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Evolution in a Toxic World: How Life Responds to Chemical Threats
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Evolution in a Toxic World: How Life Responds to Chemical Threats

2.9 of 5 stars 2.90  ·  rating details  ·  10 ratings  ·  5 reviews
With BPA in baby bottles, mercury in fish, and lead in computer monitors, the world has become a toxic place. But as Emily Monosson demonstrates in her groundbreaking new book, it has always been toxic. When oxygen first developed in Earth's atmosphere, it threatened the very existence of life: now we literally can't live without it. According to Monosson, examining how li ...more
Hardcover, 240 pages
Published March 29th 2012 by Island Press (first published March 26th 2012)
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Taryn
Did you know that oxygen used to be toxic? That some species, like killifish, have already evolved resistance to some water pollutants? That it is mosquitoes' ability to duplicate alleles that allows them to develop pesticide resistance?

If those sound like things you would be interested in learning more about, you might want to pick up Evolution in a Toxic World: How Life Responds to Chemical Threats, by Emily Monosson. She details how various living creatures have evolved to survive--and even t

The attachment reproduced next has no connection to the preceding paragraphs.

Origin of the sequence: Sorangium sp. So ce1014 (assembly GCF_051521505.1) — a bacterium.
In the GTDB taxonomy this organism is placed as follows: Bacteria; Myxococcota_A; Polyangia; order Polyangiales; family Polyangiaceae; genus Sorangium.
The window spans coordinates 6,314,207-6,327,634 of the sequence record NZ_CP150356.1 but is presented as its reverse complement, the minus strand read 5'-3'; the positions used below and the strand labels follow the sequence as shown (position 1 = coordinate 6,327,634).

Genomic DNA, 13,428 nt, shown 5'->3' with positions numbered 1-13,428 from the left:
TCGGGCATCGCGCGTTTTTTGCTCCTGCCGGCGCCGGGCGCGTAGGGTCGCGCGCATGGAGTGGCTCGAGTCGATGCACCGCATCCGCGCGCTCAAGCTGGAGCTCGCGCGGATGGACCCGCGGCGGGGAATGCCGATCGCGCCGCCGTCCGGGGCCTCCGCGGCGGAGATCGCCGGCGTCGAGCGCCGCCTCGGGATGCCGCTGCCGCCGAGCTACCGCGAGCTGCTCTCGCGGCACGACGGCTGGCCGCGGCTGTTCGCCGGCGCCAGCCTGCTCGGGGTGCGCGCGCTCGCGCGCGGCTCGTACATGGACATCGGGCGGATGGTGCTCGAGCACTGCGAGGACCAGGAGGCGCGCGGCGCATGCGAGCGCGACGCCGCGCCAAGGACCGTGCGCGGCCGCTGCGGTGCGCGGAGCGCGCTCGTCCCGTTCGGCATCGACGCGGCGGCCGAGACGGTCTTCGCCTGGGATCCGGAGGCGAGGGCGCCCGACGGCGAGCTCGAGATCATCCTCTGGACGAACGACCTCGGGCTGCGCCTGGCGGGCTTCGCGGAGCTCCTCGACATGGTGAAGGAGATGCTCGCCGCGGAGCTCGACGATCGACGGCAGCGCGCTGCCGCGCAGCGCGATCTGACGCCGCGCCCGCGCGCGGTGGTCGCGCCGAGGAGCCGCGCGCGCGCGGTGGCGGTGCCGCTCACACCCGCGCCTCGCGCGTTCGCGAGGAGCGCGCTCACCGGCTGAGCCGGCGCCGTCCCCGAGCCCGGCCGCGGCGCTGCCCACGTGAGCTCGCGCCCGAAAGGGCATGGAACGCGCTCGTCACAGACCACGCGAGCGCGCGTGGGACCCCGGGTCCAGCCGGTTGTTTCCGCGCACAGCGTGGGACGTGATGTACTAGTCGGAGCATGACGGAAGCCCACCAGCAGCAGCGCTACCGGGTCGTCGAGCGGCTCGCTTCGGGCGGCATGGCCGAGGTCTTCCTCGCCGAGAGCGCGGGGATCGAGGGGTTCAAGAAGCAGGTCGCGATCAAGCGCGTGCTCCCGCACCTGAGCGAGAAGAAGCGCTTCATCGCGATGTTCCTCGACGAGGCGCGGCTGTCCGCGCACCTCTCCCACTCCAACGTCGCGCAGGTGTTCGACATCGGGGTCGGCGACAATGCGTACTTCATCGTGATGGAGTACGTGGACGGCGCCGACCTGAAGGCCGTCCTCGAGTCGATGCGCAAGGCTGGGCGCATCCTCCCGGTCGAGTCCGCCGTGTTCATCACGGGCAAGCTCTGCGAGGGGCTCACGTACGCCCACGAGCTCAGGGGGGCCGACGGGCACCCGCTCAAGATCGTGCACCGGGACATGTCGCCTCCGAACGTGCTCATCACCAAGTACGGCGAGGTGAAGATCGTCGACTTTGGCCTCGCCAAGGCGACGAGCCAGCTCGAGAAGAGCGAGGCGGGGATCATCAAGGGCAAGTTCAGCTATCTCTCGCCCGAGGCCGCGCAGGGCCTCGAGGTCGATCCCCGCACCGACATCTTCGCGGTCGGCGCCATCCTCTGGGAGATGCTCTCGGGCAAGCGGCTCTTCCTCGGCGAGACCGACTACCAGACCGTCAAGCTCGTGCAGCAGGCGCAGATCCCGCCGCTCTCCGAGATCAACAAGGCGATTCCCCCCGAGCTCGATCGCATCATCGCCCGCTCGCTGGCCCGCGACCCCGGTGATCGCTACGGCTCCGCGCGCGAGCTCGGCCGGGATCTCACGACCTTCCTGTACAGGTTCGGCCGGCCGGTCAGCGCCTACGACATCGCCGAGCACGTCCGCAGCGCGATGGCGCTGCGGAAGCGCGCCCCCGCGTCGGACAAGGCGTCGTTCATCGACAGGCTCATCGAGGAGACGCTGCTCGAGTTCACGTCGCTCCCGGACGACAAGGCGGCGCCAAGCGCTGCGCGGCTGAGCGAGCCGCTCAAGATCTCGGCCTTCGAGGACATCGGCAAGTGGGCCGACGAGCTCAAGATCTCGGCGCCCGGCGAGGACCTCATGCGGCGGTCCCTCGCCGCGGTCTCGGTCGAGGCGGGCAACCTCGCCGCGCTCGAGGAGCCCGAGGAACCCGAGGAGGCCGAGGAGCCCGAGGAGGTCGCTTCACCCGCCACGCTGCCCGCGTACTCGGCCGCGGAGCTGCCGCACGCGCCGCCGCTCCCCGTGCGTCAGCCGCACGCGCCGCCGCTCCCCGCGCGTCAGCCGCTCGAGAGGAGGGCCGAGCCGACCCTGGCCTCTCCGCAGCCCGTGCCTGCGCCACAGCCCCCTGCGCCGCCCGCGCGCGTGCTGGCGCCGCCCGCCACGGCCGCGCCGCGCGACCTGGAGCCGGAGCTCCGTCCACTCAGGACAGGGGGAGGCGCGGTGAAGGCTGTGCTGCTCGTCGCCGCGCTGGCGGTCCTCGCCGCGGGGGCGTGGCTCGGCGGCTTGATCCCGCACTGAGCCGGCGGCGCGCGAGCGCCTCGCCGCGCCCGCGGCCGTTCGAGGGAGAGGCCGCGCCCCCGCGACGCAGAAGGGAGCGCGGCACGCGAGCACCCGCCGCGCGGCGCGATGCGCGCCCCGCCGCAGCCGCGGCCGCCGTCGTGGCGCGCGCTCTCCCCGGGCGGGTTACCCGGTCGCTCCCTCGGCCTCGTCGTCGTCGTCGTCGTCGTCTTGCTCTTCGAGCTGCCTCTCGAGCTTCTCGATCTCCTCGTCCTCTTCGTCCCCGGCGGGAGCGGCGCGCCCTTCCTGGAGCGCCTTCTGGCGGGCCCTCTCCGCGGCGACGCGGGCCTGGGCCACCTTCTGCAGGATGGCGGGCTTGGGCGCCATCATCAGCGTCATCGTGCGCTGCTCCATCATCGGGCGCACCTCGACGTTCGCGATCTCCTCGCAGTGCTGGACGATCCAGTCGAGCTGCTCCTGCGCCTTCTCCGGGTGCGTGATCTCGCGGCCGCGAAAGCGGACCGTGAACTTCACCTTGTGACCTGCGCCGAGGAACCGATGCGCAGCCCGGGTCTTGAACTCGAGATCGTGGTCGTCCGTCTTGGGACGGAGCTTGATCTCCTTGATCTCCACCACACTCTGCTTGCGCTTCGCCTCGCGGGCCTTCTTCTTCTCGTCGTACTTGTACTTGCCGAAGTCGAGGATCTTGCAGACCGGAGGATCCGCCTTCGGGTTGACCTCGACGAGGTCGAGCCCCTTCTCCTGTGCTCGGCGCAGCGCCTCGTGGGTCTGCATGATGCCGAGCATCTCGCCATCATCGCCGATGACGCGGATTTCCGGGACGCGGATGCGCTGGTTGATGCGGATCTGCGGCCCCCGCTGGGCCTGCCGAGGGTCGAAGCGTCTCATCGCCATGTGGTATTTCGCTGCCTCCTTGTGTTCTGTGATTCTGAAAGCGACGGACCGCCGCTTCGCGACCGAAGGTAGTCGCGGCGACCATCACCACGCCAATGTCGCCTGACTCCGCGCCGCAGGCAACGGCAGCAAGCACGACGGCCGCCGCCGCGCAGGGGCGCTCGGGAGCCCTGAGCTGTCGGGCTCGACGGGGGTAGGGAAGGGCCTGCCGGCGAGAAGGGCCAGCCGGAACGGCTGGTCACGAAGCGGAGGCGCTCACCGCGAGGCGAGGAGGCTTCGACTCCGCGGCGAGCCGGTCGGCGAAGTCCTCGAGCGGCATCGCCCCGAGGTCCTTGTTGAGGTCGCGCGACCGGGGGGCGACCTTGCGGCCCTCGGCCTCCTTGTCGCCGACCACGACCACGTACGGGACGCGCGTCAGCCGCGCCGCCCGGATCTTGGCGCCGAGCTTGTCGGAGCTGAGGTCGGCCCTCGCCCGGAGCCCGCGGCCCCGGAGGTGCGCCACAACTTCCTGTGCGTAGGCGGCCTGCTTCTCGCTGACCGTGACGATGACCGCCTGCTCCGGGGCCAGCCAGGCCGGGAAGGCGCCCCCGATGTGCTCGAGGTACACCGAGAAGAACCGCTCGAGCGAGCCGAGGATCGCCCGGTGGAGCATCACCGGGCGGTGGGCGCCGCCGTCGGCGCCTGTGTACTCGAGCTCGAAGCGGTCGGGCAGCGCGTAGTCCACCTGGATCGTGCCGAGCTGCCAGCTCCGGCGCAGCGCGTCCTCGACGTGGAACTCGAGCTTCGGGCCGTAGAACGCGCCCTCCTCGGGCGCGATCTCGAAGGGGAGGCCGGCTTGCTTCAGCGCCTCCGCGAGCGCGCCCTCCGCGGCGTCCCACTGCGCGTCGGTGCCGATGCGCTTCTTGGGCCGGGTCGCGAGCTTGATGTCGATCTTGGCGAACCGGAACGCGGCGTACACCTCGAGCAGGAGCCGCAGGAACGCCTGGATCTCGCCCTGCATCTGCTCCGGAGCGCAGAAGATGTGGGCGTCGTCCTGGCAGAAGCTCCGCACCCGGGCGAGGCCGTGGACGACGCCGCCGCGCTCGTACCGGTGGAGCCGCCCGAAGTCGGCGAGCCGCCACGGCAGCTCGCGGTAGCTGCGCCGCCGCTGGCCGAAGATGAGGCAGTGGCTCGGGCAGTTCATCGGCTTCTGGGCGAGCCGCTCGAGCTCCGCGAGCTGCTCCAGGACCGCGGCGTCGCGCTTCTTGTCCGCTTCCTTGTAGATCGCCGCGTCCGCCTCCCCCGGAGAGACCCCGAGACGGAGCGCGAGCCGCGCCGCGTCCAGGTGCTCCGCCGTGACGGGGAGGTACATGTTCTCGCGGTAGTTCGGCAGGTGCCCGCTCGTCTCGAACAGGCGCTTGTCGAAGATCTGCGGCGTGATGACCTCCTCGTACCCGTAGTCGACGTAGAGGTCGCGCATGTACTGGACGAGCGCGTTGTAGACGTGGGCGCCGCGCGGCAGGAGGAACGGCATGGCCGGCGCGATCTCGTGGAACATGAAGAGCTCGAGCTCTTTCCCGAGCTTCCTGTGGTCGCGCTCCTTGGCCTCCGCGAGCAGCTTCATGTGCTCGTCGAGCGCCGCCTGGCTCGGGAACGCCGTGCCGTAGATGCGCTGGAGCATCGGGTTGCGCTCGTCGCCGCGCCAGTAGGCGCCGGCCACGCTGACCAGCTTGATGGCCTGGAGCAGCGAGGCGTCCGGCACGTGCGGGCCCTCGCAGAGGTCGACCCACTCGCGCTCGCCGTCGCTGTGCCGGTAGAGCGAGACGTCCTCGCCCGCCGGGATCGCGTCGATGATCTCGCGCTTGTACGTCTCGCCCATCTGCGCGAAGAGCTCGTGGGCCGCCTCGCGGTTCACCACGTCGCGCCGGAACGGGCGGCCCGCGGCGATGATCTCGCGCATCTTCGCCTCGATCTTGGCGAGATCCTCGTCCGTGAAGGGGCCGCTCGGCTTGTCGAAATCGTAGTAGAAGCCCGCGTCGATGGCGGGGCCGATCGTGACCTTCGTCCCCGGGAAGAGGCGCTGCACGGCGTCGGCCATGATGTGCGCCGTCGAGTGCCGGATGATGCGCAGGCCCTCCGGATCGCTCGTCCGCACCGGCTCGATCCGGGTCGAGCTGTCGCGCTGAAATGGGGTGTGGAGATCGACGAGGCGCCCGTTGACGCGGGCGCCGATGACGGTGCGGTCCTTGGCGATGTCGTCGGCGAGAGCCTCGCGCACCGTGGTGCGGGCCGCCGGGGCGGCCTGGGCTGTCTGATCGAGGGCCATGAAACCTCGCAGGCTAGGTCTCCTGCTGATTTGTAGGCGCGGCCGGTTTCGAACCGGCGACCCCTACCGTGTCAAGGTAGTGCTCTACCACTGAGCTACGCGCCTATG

...more
Amanda
Monosson attempts to explain both current and possible future impacts of chemical pollutants on humans by examining how life responded to toxic threats in the past.

Allow me to preface my review by saying that although I am not a scientist, my profession is that of a medical librarian, so scientific jargon is not new to me. I would therefore say my understanding of science is somewhere above average American but below actual scientist. I had the impression from the description that this book is w
...more
Breanna Ford
Absolutely wonderful.

This book made me love evolutionary biology in ways that no class had ever done. It is a more technical text than I would recommend to someone that is completely unfamiliar with biochem/tox/ect... BUT its a wonderful read to take all of those topics and relate them in ways that most classes don't get into.
Melanie
Aug 16, 2012 Melanie marked it as to-read
I saw Emily Monosson give a lecture tonight and am interested to get more details on some of the examples of adaptations to toxins she touched upon, such as fish living in polluted water.
Nenia Campbell
GR review to come, or read it early HERE.
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